Did someone dare you to eat an acorn when you were a kid? Yeah? Me, too. And I'm sure you spat it out in disgust, as well. It might have been your first strong experience of astringency, the quality in food that makes you pucker and your tongue feel fuzzy with near-electric bitterness. Astringency likely has a lot to do with why acorns have fallen out of favor as a food for humans. That hasn't always been the case. Many cultures have utilized acorns throughout the ages, including some of the first people to inhabit California. Even today, circular depressions can be found in the rocks there, evidence of acorn processing.
Here's the thing you need to know as a modern forager - processing acorns takes time. But it is dead simple, and you need only let your taste buds guide the process. Astringency in acorns is caused by the same compound that makes tea pleasantly astringent, tannins. Tannins are water-soluble, so they are easily removed from acorns by a process of exposing the nuts to water, letting it sit, dumping it out, then repeating as necessary until the acorns no longer taste astringent. This process is called leaching.
You can leach acorns with either hot or cold water. Using the hot water method, you simmer acorns on the stovetop in a good amount of water, change the water, boil again, and keep up the water changes until the acorns are left without astringency. The main objection I have to using this method is that it has been my experience that it leaves the acorns less flavorful. The acorns smell really delicious while they are boiling, but that aroma/taste seems to get dumped away with each successive change of the water. The second problem I have with hot water leaching is that I find it tedious to babysit boiling water. However, many people use and enjoy this method, so don't let my objections stop you. Apparently, if you are hot leaching your acorns, you can keep them whole. I've not tried this, but it could certainly be nice if you wanted to use them as bigger pieces when cooking.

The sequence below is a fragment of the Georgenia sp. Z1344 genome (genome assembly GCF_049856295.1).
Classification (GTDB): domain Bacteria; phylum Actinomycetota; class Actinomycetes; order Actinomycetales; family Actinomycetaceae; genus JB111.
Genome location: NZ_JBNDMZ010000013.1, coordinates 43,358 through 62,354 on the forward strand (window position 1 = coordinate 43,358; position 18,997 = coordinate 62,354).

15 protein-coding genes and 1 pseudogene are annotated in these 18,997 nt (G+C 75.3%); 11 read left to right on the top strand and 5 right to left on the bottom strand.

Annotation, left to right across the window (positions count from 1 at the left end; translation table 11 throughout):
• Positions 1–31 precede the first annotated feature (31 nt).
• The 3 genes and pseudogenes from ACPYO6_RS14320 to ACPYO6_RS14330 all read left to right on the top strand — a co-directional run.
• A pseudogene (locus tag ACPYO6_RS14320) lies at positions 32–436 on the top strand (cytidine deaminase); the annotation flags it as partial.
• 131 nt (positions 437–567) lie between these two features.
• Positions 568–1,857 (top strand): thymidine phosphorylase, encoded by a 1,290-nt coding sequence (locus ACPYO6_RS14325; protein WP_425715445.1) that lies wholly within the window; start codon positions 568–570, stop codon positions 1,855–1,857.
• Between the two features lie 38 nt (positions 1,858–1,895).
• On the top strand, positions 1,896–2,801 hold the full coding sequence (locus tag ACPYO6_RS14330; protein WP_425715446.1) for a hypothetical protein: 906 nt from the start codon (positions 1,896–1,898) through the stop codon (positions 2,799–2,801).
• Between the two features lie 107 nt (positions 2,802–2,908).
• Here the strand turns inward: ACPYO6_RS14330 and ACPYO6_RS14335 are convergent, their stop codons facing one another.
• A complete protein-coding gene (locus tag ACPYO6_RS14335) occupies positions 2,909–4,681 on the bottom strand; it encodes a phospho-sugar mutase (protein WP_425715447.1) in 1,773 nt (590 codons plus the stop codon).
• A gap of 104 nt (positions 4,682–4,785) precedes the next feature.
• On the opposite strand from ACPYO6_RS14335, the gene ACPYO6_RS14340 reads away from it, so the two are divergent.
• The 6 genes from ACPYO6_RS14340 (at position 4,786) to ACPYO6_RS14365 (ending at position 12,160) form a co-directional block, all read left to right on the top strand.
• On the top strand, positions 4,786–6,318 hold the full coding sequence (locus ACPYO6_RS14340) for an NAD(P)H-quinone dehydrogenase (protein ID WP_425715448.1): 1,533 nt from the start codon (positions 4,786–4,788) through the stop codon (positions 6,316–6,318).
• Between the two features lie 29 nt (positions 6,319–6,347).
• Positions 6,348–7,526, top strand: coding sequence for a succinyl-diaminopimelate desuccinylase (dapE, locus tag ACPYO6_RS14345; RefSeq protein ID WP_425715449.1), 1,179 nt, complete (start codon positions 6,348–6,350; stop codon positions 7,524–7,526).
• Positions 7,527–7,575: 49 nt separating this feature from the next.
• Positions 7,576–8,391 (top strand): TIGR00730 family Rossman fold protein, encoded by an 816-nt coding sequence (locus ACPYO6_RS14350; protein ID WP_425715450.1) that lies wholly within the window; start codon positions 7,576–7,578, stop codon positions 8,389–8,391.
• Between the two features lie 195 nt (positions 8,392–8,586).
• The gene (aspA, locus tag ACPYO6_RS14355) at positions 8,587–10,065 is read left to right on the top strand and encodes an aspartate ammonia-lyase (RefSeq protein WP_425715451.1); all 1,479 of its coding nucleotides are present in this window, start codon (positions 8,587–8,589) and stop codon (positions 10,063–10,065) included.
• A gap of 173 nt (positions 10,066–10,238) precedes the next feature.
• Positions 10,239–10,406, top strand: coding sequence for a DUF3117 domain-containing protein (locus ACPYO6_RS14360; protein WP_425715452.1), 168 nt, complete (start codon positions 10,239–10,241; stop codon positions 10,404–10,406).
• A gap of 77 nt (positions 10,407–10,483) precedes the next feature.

After many years of experimentation, I now leach acorns with cold water all the time. Let me back up, though, by saying that whether you hot or cold-leach your acorns, you must first crack them. Once the thin shells have dried enough to become brittle (you can do this in a cool room in an arid environment, or with a very low oven or dehydrator), this is fairly easy compared to picking something like black walnut meats. You can use a nutcracker, or you can place them between two towels and whack them with something solid.
Once your acorns are free of their shells, they need to be evenly ground before they can be cold-leached. I use a grain mill for this purpose, first running them through the burs to get chunks, then processing them a second time to get meal. Some people also use their Vitamix. If acorns get completely dried before they are ground, they can be hard as rocks, so be careful with whatever equipment you use for grinding them up. I tend to grind mine when they are relatively fresh, in part to avoid the crazy-hardness problem.